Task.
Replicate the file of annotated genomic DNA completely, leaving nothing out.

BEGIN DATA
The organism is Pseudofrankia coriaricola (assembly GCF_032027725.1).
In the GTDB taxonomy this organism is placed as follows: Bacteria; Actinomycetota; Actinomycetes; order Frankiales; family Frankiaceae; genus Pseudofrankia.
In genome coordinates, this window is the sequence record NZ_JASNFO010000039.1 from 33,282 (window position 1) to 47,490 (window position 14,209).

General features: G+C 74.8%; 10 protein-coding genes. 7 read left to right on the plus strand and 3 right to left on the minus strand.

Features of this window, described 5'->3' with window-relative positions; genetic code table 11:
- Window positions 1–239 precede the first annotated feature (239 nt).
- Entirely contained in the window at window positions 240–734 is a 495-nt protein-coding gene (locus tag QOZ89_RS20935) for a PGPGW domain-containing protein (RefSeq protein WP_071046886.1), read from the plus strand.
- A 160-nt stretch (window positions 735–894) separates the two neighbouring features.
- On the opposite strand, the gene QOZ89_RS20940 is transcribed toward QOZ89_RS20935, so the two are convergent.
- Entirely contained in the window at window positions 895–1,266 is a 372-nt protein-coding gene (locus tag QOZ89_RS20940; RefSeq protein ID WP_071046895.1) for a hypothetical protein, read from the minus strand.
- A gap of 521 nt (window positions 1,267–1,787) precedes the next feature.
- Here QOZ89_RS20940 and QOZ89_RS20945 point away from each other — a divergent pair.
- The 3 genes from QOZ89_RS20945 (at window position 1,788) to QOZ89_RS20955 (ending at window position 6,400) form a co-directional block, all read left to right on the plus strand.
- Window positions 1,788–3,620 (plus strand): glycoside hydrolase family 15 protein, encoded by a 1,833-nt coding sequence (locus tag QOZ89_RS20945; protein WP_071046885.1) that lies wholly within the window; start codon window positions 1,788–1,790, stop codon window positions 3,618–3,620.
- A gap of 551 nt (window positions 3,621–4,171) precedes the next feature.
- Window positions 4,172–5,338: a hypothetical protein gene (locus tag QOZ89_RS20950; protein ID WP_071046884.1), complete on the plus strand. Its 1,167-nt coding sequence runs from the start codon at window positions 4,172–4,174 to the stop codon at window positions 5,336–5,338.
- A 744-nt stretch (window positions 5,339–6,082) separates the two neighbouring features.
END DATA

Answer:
The organism is Pseudofrankia coriaricola (assembly GCF_032027725.1).
In the GTDB taxonomy this organism is placed as follows: Bacteria; Actinomycetota; Actinomycetes; order Frankiales; family Frankiaceae; genus Pseudofrankia.
In genome coordinates, this window is the sequence record NZ_JASNFO010000039.1 from 33,282 (window position 1) to 47,490 (window position 14,209).

General features: G+C 74.8%; 10 protein-coding genes. 7 read left to right on the plus strand and 3 right to left on the minus strand.

Features of this window, described 5'->3' with window-relative positions; genetic code table 11:
- Window positions 1–239 precede the first annotated feature (239 nt).
- Entirely contained in the window at window positions 240–734 is a 495-nt protein-coding gene (locus tag QOZ89_RS20935) for a PGPGW domain-containing protein (RefSeq protein WP_071046886.1), read from the plus strand.
- A 160-nt stretch (window positions 735–894) separates the two neighbouring features.
- On the opposite strand, the gene QOZ89_RS20940 is transcribed toward QOZ89_RS20935, so the two are convergent.
- Entirely contained in the window at window positions 895–1,266 is a 372-nt protein-coding gene (locus tag QOZ89_RS20940; RefSeq protein ID WP_071046895.1) for a hypothetical protein, read from the minus strand.
- A gap of 521 nt (window positions 1,267–1,787) precedes the next feature.
- Here QOZ89_RS20940 and QOZ89_RS20945 point away from each other — a divergent pair.
- The 3 genes from QOZ89_RS20945 (at window position 1,788) to QOZ89_RS20955 (ending at window position 6,400) form a co-directional block, all read left to right on the plus strand.
- Window positions 1,788–3,620 (plus strand): glycoside hydrolase family 15 protein, encoded by a 1,833-nt coding sequence (locus tag QOZ89_RS20945; protein WP_071046885.1) that lies wholly within the window; start codon window positions 1,788–1,790, stop codon window positions 3,618–3,620.
- A gap of 551 nt (window positions 3,621–4,171) precedes the next feature.
- Window positions 4,172–5,338: a hypothetical protein gene (locus tag QOZ89_RS20950; protein ID WP_071046884.1), complete on the plus strand. Its 1,167-nt coding sequence runs from the start codon at window positions 4,172–4,174 to the stop codon at window positions 5,336–5,338.
- A 744-nt stretch (window positions 5,339–6,082) separates the two neighbouring features.